Anyways, on the Palestinian point, I am pretty sure that before the Palestinians kidnapped those Isreali soldiers Isreal had done pretty much the same thing a little bit earlier- surely an act of agression possibly leading to an equal kidnapping.

On Pilger, I find that level of polemic sometimes a little too much to take, just as when I receive it from the right, only I find that while that kind of view in the left has been marganilised, the right polemic has found a lot of mainstream acceptance, which is sometimes why it's interesting to hear what they have to say about things.

2:11 PM

 
Blogger Kelly said...

Mr K, I am aware of the Diaspora and that's why I said "most" of that time.

But honestly, I think an ethnic or religious affiliation is a superbly silly foundation for establishing a state, so giving the US to the Indians (or Native Americans, whatever) would be silly. And think of all the waste such a transition would involve, not to mention the vast open spaces that wouldn't be put to good use. Really, if you get down to it, if you wanted to give land to people based on some kind of ancestral basis, we'd all be living in the Middle East. Sounds kind of cramped, I think.

2:41 PM

 
Blogger Mister Pregunto said...

By what justificatons could any people (nation, ethnic group, etc.) be said to have the "right" to live in and rule some land?

Likewise, under by what justification would their claim supercede those of others?

Some of the justifications I can think of, or am am hearing are:
-Ancient heritage (that predates claims of rival peoples)
-Right by conquest
-Pre-conquest right
-Fact of present occupancy
-Sacred right
-Right by treaty
-Right by international decree
-Right by lack of alternatives
-Right because oppressed

Are there more?

Which of them are valid?

If they are valid when applied to group X, can we apply them universally, including to ourselves?

For example, if we concede that Jews have a right to Israel on the grounds of their ancient heritage, do we apply that rule universally? Do we give North America back to the natives, for example? Do Canaanites and pre-Judaic inhabitants of the land occupied by present day Israel have a claim? (BTW, This may not be so farfetched as it seems in light of the Genographic Project)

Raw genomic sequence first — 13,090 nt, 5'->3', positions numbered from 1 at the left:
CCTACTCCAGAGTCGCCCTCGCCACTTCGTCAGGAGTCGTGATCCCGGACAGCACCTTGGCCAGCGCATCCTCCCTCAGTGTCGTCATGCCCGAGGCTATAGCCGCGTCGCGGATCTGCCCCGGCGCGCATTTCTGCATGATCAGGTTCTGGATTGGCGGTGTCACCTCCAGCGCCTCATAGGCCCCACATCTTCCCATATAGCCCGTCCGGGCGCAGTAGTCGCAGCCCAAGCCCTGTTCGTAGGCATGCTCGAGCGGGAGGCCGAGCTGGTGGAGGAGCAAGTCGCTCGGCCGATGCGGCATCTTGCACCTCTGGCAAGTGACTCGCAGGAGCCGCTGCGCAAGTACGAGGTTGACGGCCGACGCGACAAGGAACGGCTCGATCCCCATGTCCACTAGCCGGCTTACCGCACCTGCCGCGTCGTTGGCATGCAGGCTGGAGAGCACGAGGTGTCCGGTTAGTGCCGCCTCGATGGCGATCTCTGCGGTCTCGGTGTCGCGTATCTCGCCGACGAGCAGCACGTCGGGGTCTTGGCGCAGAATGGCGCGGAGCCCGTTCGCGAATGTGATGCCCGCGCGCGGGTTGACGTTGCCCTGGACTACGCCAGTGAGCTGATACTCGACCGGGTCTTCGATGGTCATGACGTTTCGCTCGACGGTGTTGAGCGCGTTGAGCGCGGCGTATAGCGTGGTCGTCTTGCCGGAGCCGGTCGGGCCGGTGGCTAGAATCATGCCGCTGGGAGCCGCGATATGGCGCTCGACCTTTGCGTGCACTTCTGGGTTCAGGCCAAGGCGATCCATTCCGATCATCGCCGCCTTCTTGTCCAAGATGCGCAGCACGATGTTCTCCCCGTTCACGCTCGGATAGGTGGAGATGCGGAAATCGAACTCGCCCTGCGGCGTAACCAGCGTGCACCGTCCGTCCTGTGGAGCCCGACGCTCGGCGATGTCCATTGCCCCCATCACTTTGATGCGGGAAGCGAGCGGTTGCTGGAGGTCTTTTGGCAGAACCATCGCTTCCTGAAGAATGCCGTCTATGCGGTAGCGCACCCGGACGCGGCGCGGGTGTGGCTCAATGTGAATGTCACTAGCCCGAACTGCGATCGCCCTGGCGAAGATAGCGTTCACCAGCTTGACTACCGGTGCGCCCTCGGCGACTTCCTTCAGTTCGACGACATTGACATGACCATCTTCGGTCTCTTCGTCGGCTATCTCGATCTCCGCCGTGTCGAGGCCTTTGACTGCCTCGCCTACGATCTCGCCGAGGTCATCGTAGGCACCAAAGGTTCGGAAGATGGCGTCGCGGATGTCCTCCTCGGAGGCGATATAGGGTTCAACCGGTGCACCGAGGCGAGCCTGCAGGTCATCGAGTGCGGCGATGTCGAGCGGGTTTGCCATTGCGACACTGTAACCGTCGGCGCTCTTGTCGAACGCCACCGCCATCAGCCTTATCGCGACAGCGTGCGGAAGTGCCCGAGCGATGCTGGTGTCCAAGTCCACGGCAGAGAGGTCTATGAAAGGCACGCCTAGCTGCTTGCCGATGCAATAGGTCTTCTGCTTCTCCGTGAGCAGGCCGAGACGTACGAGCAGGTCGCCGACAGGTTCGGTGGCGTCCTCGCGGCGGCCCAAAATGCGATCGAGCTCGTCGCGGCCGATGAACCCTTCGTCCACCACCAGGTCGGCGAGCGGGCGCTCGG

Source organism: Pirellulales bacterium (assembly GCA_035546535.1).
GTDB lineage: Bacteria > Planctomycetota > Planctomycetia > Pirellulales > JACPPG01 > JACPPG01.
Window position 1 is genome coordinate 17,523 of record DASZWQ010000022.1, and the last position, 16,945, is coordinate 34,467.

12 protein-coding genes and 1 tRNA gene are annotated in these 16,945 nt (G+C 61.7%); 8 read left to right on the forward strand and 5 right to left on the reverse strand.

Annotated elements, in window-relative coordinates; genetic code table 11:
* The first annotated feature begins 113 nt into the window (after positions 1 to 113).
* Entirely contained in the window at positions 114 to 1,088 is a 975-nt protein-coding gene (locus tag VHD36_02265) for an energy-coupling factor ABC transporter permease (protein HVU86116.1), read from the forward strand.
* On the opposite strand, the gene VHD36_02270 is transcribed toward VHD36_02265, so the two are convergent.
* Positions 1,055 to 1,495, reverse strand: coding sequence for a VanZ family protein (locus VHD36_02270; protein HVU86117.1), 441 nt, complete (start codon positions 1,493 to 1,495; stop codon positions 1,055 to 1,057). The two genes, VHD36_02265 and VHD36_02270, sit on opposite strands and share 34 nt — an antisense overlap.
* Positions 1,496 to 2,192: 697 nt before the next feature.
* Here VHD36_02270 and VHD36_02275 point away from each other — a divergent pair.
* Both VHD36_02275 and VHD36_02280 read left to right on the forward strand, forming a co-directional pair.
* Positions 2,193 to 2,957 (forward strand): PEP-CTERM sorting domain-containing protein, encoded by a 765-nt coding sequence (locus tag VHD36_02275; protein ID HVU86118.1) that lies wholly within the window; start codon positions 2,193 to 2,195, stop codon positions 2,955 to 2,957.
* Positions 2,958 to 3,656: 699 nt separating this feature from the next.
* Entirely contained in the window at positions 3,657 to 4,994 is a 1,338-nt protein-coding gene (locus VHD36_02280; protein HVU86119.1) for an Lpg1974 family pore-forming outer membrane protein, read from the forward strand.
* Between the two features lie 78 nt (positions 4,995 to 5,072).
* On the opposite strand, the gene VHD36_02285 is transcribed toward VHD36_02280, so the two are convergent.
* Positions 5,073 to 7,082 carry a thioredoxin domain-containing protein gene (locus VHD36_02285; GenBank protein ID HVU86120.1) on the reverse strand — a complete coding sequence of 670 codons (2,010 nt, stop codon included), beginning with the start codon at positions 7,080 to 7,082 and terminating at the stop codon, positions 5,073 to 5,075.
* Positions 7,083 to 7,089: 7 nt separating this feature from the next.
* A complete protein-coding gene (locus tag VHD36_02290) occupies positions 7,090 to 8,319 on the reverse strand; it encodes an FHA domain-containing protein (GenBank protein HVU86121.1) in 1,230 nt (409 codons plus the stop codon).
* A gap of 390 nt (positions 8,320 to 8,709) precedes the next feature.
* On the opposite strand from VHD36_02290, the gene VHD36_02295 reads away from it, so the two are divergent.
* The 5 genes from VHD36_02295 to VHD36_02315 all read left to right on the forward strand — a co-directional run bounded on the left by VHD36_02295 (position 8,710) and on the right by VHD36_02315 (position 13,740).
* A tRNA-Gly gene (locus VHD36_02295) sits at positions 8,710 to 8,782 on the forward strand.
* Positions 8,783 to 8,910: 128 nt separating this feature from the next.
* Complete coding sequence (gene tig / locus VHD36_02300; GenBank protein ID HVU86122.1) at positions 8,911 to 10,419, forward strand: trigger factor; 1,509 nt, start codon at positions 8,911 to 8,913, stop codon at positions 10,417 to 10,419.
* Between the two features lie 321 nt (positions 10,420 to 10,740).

11:58 PM

 
Blogger IbaDaiRon said...

One day The Children will have forgotten all the little fictional lines on their cute little maps and share the Land and Sea equally.

Ha ha ha ha ha!

Yeah, right. Don't hold yer breath!

(Sorry, LG. This one exceeded my boredom threshold with the first mention of The Chompster. What the world needs right now is a good spanking, however un-PC such remedies may now be deemed.)

4:13 AM

 
Blogger Language Guy said...

Mr. Pregunta, you have raised one of the great questions. When, indeed, can a people claim right to a land? In fact, the US has taken the position, inconsistently and with multiple exceptions I imagine, that Amerindians have a right to some land, including rivers that were traditionally fished. Naturally, they were given the worst land. In Oklahoma, the Cherokee Strip was settled by, among others, my relatives and it was very good wheat land after the Cherokees were expelled (for a second time in their history, at least). A mistake was made in Choctaw country in Oklahoma and the Choctaws were given them land that turned out to have oil. I remember as a kid my dad talking about "head rights" individuals in the tribe had to shares in the oil revenue.

Let me make the following proposal. People have a right to share land if they have a history of living there and were expelled by force and if they are at the time of resettlement in extremis (refugees from the holocaust, refugees from the Arab-Jewish war of 1948), and if the United Nations sanctions it. That takes care of the Jews and would give Arabs forcibly expelled from what the UN declared to be Israel a right of return or, at the least, compensation.

Jews have a historic right to some part of Palestine. The U.N. sanctioned this quite a long time ago -- before most of you were born, I would imagine. And they were in extremis, which is why, I suspect, the U. N. carved out Israel. The real screw up was that a semi-racist America did not take in every Jew who wanted to come. We would be better for it and so would the Middle East. What is at issue is the return of Arabs who fled from homes in what the U. N. said was Israel in conjunction with the 1948 hostilities. Perhpaps, these people could be resettled in West Bank homes the Israeli government has forced Israelis to leave.

What is now clear is that Israel will never again voluntarily leave captured territory unless a fight-capable peace keeping force patrols their border.

Now, what do we do about the strip of India that China took from India -- about 15 miles wide I believe down the length of their common border. The principle here is do not poke a tiger in the eye. So nothing is done.

I remember a pathetic effort by Chomsky to defend China's actions. He was on the run intellectually at the time and was desperately seeking intellectual cover. Don't remember what he said. What I like about the Chinese invasion is that it proves false the canard that if you don't stop agressors they will keep agressing. China went in 15 miles or so and stopped. There was a long and very odd history behind this move. India's faith that Western democracies would stand with the lone Asian democracy was misguided. As I said, whatever guidelines we accept from Mr. Pregunta's list, the overarching principle is you don't poke a tiger in the eye.

9:01 AM